FR ANCISC GUTIERREZ, a Catholic brother of the La Salle Order, who is Director of thc School of Education at a university in Costa Rica, has developed a new teaching method called "total language."
But this is more than just another teaching method. "Total language" is a nonstructured approach to building up awareness and community in a very poor area of Costa Rica, called Talamanca.
While Costa Rica's 90 per cent literacy rate is one of the highest in Latin America, less than half of the 6,000 people of Talarnanca can read or write.
There is no hospital in the area, which covers about 1,000 square miles. Only 6 per cent of homes have electricity and fewer than 40 per cent have piped water. But Talamancans have been too powerless to do anything about their plight.
The last two years, however, have seen a number of small but significant changes. In June, 1975, Brother Gutierrez' "total language" method was introduced into the area. A group of four people began work in the villages of Talamanca to encourage this new form of communication.
"Total language" is horizontal communication where local people set their own priorities and development programmes, rather than the more common vertical communication in which bureaucrats make the decisions. Total language offers people tools, not answers. The process involves three steps —
agglutination, conscientisation and organisation. Agglutination refers to building a sense of community, before awareness of the problems can lead to action. This begins with informal groups in the villages. Attendance at these groups has been good; villagers have been encouraged to discover "who they are and where they are."
The first step led to con scientisation. This consciousness-raising phase involves more self-expression and awareness of needs. In one group, people identified seven problem areas in the community and decided which were the most important.
Organisation is step three. Here the people's sense of solidarity leads to action. After a group establishes its identity, it can also link up with others to bring about change.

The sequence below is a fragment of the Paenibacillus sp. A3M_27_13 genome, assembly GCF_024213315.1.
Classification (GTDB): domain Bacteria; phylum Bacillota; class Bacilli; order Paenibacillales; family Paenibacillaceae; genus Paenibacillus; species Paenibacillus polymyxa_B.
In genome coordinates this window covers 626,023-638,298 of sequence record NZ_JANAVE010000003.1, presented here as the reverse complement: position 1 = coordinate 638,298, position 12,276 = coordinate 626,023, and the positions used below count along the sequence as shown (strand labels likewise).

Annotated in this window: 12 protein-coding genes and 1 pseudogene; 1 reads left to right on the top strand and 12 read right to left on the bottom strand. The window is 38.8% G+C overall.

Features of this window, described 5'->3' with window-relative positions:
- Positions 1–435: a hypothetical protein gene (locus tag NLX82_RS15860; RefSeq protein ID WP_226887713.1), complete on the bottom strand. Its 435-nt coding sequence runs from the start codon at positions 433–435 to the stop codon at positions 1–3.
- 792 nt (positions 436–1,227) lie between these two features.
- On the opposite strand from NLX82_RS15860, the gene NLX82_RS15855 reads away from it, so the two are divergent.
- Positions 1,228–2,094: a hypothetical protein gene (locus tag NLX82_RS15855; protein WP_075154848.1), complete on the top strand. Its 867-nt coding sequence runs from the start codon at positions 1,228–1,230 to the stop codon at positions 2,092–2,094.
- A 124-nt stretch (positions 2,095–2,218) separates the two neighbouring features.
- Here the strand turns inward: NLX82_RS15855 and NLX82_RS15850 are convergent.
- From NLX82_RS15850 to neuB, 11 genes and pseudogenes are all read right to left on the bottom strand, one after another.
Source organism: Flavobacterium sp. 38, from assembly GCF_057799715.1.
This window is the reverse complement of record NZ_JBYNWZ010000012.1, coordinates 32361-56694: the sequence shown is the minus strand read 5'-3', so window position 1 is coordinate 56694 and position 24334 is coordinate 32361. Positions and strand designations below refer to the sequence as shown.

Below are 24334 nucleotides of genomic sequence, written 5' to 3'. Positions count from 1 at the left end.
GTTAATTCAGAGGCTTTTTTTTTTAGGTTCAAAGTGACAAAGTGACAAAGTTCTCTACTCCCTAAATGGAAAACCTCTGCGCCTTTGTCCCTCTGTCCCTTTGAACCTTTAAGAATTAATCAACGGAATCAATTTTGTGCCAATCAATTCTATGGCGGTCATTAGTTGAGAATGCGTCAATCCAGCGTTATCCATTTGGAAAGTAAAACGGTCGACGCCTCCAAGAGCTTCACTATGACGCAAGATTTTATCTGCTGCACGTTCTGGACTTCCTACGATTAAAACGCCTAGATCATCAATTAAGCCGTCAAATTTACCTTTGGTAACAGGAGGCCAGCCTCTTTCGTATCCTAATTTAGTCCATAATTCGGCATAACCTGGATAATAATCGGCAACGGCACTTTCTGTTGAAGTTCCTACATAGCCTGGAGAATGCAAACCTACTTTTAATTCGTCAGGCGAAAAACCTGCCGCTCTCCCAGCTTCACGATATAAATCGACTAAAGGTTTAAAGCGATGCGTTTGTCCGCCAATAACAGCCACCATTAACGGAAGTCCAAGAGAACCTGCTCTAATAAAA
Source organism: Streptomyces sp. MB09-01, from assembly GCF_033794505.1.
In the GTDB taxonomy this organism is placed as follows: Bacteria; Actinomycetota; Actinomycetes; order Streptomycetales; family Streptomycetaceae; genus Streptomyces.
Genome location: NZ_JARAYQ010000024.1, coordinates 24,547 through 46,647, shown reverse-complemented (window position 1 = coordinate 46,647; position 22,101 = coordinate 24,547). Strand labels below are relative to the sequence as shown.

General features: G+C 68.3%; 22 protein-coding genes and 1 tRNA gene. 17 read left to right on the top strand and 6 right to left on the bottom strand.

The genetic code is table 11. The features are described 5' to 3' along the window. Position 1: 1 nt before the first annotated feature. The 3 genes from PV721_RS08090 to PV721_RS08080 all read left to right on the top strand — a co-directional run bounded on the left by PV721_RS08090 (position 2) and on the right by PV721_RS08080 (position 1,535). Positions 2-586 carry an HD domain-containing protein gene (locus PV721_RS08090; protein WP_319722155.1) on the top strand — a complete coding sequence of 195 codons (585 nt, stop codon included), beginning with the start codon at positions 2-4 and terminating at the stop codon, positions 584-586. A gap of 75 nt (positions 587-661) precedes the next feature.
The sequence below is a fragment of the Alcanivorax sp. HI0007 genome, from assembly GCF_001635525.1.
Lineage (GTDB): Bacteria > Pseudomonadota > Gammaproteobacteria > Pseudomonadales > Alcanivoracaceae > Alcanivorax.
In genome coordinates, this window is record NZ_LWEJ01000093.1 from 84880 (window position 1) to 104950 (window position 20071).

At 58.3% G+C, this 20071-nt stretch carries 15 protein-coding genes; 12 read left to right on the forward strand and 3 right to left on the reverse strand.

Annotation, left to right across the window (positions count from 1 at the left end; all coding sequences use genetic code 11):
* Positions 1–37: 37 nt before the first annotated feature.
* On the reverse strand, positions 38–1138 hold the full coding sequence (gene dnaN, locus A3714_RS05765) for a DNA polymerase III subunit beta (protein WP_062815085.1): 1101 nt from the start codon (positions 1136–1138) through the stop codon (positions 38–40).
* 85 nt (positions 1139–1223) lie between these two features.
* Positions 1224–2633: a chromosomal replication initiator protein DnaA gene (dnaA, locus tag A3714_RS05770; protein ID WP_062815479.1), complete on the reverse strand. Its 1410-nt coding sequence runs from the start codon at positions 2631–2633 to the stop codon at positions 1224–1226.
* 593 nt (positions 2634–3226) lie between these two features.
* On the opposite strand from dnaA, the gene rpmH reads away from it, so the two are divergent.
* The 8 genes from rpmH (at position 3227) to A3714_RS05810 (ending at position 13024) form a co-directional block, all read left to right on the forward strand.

The "total language" project has been running for only just over two years, but already there have been a number of positive results.
People in a village called Carbon Dos desperately wanted a school for their children. They were powerless to influence the authorities until, with the help of the "total language" project team, they made a videotape to show the serious educational problem which existed in their area.
The tape convinced the Minister of Education that a school was needed, and construction is to begin soon.
The Talamanca project is headed by a teacher and youth leader, Delroy Barton. He calls it "the most creative develop ment project we've seen. It helps people rediscover their dignity and has unlimited possibilities."
Brother Gutierrez believes the project can serve as a model for community development throughout Costa Rica and also for other regions in the Third World.
The "total language" project is part financed by the World Association for Christian Communication. This is an interdenominational association which is trying to find new ways of communicating the Gospel "with relevance to the whole of life." It is supported by Catholic, Orthodox and Protestant Churches; most of its budget goes to projects in Third World countries.